Cold active enzyme; Glaciozyma Antarctica; Endo-glucanase; 3D model; Laminarinase; Glycoside hydrolase

Cold active enzyme articles; Glaciozyma Antarctica articles; Endo-glucanase articles; 3D model articles; Laminarinase articles; Glycoside hydrolase articles

Article Details

Introduction

Psychrophiles organisms are important in global ecology because over 80% of the earth is permanently or periodically exposed to temperatures below 5 °C [1]. Psychrophiles are cold-tolerant organisms that are able to grow at very low temperatures in freezing habitats such as ice cores, deep sea waters, glaciers, snow, and mountain regions in the Antarctic [1-3]. Cold temperatures can adversely impact the architecture and growth of cells [4]. Hence, psychrophiles employ various adaptive mechanisms to withstand harsh and cold environments. The secretion of cold-adapted enzymes is a key adaptive mechanism of psychrophiles.

Cold-adapted enzymes, which are characterised by high turnover number (kcat) and catalytic efficiency (kcat/Km) at low temperatures, allow psychrophiles to compensate for low metabolic fluxes and slow reaction rates at their physiological temperatures [5]. Cold-active enzymes are more thermolabile than their thermophilic and mesophilic counterparts, which confers conformational flexibility on the active site. The structural flexibility and stability of psychrophilic enzymes are achieved through structural modifications, which include decreasing proline and arginine contents, increasing glycine content. Other modification, weakening intramolecular bonds through a reduction in the number of hydrogen bonds and salt bridges, increasing the number of hydrophobic side chains exposed to the solvent, producing long and frequent hydrophilic loops, and decreasing the compactness of the hydrophobic core [6].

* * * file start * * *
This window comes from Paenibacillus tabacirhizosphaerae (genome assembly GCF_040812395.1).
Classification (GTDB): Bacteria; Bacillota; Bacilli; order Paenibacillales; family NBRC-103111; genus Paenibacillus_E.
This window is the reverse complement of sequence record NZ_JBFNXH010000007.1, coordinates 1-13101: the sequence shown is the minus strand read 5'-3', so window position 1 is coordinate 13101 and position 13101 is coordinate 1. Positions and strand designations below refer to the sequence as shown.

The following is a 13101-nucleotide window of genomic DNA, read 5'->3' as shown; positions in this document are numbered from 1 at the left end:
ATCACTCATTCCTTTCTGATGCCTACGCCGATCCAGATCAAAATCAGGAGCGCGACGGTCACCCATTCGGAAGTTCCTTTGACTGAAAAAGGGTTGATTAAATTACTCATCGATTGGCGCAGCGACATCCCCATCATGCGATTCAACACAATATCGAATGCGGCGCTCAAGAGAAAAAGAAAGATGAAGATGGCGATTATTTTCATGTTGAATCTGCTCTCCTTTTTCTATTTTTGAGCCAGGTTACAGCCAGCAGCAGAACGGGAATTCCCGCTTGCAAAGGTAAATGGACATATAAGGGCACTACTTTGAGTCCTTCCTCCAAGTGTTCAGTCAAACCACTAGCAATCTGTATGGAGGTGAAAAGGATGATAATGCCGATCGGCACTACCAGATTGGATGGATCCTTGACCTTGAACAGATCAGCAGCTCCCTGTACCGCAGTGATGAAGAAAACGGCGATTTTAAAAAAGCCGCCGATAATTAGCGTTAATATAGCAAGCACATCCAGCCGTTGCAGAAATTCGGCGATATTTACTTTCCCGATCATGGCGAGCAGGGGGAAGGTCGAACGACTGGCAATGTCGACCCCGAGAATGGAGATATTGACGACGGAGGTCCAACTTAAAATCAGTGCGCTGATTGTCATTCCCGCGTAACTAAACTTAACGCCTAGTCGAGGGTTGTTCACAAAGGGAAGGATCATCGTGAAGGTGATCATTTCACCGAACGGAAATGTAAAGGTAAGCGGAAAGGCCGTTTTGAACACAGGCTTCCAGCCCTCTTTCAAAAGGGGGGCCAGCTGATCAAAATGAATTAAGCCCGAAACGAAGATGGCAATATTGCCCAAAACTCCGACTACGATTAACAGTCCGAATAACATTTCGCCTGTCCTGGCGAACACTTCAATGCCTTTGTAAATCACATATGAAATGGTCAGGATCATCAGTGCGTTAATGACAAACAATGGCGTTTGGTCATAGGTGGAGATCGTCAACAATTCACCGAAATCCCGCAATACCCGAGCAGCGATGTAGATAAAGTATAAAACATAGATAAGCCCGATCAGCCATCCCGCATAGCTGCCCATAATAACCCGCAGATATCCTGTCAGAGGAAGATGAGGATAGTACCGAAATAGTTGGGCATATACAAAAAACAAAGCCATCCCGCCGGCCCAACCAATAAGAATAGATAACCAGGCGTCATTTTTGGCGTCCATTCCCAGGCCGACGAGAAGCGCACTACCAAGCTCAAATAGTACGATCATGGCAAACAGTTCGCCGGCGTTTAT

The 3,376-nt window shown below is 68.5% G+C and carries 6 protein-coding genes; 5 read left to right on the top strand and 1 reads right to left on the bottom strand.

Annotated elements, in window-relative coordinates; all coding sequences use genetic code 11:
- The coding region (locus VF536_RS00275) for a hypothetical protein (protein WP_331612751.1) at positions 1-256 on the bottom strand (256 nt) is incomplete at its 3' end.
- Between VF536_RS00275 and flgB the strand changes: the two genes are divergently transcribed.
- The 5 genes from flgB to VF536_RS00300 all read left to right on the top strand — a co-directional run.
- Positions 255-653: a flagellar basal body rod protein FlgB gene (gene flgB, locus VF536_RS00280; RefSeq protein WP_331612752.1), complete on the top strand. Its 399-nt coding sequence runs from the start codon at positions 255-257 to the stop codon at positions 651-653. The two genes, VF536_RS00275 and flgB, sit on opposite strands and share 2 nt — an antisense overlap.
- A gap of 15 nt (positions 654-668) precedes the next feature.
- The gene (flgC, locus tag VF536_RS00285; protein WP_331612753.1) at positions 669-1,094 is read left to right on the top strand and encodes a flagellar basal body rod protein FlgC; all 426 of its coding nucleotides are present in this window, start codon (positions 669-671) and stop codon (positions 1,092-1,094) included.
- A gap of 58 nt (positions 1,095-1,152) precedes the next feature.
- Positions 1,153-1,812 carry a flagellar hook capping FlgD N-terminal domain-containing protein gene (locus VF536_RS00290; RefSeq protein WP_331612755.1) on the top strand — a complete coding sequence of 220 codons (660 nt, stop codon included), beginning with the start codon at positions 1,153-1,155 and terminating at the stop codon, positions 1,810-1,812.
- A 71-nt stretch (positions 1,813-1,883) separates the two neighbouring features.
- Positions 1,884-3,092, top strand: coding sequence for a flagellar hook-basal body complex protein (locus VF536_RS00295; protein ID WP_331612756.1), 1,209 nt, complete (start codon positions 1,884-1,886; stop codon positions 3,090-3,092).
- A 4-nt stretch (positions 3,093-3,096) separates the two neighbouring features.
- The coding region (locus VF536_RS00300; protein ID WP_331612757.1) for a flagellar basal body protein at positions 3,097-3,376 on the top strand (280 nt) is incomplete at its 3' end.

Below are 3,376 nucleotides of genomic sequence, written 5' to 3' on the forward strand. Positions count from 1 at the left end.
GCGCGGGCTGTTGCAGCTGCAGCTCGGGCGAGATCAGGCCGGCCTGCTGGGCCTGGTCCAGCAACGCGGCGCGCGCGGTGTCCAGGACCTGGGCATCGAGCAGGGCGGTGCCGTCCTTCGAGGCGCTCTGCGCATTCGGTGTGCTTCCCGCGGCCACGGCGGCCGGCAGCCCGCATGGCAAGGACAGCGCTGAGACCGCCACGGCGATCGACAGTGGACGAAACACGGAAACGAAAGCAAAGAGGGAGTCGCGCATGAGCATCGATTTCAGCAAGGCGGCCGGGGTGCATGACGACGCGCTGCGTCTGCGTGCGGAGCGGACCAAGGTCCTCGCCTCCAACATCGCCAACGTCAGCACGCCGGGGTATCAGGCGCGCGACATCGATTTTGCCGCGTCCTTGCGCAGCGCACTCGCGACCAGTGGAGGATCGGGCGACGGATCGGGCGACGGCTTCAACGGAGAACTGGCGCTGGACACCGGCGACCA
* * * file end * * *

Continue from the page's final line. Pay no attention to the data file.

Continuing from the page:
Glaciozyma antarctica is an obligate psychrophilic marine yeast isolated from Antarctic sea ice [7]. It is an obligate psychrophilic yeast where the optimal growth temperature is 12 °C and not able to survive more than 20 °C [8]. It was reported G. antarctica able to produce antifreeze proteins and several cold adapted enzymes like protease and chitinase as cold adaptation mechanism [7,9,10]. In this work, we report the isolation, heterologous expression, biochemical characterisation and structural analysis of the recombinant endo-β-1,3(4)-glucanase from G. antarctica.

Beta-1,3(4)-glucanases, which belong to glycoside hydrolase (GH) family 16 and hydrolyze the β-1,3 and β-1,4 linkages in β-glucan, have received more attention in recent research. β-1,3(4)-glucanases are important biotechnological aids such as in brewing, animal feed, and food industries. As yet, a few β-1,3(4)-glucanases from mesophilic and thermophilic microorganism have been purified and characterised for industrial application; however, currently, the lack of study aboserved on cold-adapted β-1,3(4)-glucanase from a psychrophilic microorganism [11,12]. In this study, the properties of G. antarctica endo-β-1,3(4)-glucanase would facilitate the understanding of polysaccharides utilization in sea ice of Antarctica. In addition, characterisation of the cold-active β-glucanase is essential to understand the dynamics of the environments where the microorganisms live.